Emotional self-awareness refers to being aware of one’s feelings, thoughts, strengths and weaknesses. It involves trying to understand the causes of one’s emotional state and the physiological changes that occur while experiencing a certain emotion. It is important to understand the effect of certain emotions on oneself in order to manage them better.
The Resilience Doughnut Model was proposed by Lyn Worsley to help young adults build resilience by accounting for an individual’s capacity, the availability of resources and the presence of adversity, considering the internal qualities and the environmental contexts in which an individual develops.
She used three phrases: I have, I am, and I can, to make young adults self-aware about their strengths, resources of coping and self-motivation, which are all essential components of emotional intelligence.
The three categories namely: I am, refers to accounting one’s personal strengths (eg, I am a strong and caring person); I have, refers to external resources promoting resilience (eg, I have people who help me when I am sick); I can, refers to one’s social and interpersonal skills (eg, I can find ways to solve problems that I face). Following these categories and reminding ourselves of our strengths, support systems, resources and abilities can build emotional resilience within and aid in fighting this pandemic.
This ability refers to managing one’s emotions in healthy ways, controlling impulsive feelings and behaviours, following through on commitments, and adapting to changing circumstances. Emotional self-management incorporates the ability to think clearly under stress and not let disruptive emotions and impulses take over us. It is the ability to channel our emotional energy into achieving our goals.
Self-motivation which is an important component of emotional self-management refers to the ability to have a sense of purpose and garnering resources to achieve goals in the face of adversity without being affected by emotions and impulses. Becoming skilful at emotional self-management requires one to think clearly, stay focused and calm in the face of adversity, and having control over one’s mood swings. During the pandemic, it is important to maintain self-control and adapt especially when nothing seems to be in control, it becomes essential to develop effective core life skills, set goals and achieve them by being self-motivated.
According to Anand (2016), effective ways to enhance emotional self-management are:
- Using emotions in a positive way.
- Reducing the intensity of emotion and trying to adopt a positive emotional state.
- Anticipating the negative consequences of emotions.
- Finding a safe outlet for venting.
- Writing down about emotional experiences
- Being aware of different words to describe our emotions or anxiety.
- Setting short term and long term goals and following up on them
- Seeking social support,
- Taking time out,
- sing effective coping strategies like humour.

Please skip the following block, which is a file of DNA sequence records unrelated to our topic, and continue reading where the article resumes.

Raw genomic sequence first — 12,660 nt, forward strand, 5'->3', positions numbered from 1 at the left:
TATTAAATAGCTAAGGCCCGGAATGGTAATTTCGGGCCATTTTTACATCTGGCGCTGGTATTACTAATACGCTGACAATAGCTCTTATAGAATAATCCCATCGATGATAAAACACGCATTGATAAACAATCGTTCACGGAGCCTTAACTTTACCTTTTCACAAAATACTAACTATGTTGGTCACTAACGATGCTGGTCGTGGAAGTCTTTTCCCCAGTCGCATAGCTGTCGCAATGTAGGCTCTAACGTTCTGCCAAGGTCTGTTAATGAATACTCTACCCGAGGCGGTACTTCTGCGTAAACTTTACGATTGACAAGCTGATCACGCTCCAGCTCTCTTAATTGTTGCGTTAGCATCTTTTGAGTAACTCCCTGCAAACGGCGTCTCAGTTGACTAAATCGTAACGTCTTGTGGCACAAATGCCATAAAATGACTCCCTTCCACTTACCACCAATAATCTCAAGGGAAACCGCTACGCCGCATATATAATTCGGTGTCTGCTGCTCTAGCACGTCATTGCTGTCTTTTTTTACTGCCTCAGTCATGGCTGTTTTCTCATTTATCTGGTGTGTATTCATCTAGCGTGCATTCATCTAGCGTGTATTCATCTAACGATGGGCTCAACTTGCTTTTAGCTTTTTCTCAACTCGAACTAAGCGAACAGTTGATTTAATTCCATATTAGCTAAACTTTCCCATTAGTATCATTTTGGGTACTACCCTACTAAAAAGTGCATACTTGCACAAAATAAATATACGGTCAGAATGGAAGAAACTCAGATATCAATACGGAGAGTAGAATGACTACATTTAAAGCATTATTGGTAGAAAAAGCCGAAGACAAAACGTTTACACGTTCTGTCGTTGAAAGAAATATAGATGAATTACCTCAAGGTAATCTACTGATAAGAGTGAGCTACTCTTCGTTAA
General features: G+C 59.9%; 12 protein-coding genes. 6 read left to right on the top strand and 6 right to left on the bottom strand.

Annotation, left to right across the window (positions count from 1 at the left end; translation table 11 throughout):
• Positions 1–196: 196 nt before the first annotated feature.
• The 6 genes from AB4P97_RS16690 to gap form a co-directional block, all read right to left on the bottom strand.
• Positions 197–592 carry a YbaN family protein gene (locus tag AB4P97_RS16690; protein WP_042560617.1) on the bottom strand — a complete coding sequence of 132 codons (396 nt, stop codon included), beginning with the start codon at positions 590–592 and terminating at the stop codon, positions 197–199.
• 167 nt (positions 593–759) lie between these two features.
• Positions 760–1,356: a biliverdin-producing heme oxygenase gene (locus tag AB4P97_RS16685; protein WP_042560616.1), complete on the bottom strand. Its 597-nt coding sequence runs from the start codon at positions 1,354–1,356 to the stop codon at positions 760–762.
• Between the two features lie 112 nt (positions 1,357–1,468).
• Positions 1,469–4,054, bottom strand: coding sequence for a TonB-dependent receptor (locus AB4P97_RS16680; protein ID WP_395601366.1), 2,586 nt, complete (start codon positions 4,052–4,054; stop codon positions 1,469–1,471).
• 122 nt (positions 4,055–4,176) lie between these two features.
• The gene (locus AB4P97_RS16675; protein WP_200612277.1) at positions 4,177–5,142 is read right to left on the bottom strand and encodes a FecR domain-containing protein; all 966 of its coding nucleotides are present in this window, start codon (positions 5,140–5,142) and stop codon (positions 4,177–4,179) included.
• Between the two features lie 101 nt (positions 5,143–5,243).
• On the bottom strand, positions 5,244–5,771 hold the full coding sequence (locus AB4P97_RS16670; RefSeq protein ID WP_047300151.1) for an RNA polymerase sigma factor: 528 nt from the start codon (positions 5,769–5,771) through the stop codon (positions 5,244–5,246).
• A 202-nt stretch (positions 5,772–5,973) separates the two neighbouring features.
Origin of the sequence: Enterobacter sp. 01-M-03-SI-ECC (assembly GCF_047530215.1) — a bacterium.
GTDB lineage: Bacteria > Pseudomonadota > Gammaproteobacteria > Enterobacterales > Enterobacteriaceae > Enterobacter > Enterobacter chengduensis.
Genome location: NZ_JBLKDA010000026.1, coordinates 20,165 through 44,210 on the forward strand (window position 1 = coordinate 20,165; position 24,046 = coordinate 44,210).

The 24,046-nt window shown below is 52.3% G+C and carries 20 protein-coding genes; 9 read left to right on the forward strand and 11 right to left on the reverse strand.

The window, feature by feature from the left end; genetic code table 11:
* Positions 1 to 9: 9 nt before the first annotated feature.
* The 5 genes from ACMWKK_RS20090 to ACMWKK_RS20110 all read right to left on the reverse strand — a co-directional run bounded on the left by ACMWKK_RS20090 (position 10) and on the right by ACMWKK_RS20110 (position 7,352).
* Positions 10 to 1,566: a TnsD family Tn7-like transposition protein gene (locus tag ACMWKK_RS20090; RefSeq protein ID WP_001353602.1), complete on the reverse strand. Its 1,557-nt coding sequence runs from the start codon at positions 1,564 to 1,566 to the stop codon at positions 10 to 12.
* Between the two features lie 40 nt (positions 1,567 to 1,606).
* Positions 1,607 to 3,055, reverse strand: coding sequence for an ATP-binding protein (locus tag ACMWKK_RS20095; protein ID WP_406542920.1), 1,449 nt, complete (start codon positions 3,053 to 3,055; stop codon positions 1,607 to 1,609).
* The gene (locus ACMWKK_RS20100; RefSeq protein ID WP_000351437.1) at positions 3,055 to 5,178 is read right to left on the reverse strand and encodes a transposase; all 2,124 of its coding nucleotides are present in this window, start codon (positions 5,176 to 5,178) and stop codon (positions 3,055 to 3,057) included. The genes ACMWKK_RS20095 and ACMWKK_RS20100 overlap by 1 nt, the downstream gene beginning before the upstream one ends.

Empathy refers to the ability of understanding others’ emotions, feelings, and needs from their frame of reference, and the capacity to place oneself in their position. Empathy forms an important component of EI as by understanding the feelings of others, we can effectively manage our interpersonal relationships and develop social skills.
By being empathetic, one can understand
- the perspectives, realities,
- needs and emotional states of the mind of other
- an increased sense of social awareness.
- an increased sense of social responsibility.
Combining social awareness with empathy has been the need of the hour for building resilient communities during COVID-19 pandemic. Emotionally intelligent individuals know how to provide empathy to those around them by being supportive and compassionate. Instances of individuals and communities providing beds, cutting rent for tenants, holding langar and providing food to the less fortunate, distributing PPE kits, providing transportation services for migrants, donating to PM Fund cares, etc., have been effective ways of fostering resilience in people. because helping others provides meaning to one’s life.
Social skills and relationship management
Goleman (1995) hypothesized that emotional intelligence plays a role in establishing and maintaining relationships, and Saarni (1999) posited that the related construct of emotional competence is a crucial component of social development and contributes to the quality of interpersonal relationships. The ability to understand emotions forms the basis for positive interpersonal relationship management and social skills such as:
- conflict management,
- change catalyst and teamwork.
Individuals competent in communication not only know what to say but also know what not to say or express so as to not hurt others’ feelings. They use open communication to resolve conflicts by reflective listening and reframing perceptions.
According to Anand (2016), there are strategies for developing and maintaining relationships that can aid in fostering resilience within relationships during this pandemic:
- Understanding the importance of social support in one’s life.
- Valuing the needs, values, and emotions of other people.
- Identifying potential in others and helping them develop it.
- Expressing care and love for other people.
- Not giving mixed signals and giving direct and constructive feedback.
- Practicing emotional self-management.
Understanding and using all the components of emotional intelligence can help one become resilient. Reflecting and reminding ourselves of our strengths and resources, and keeping the will to try, is the key to fighting any adversity that comes our way in life. As the author of Emotional Intelligence: Resilience, Daniel Goleman once said, “The key to resilience is trying really hard, then stopping, recovering,, and then trying again.”
Edited by Bhavya Chauhan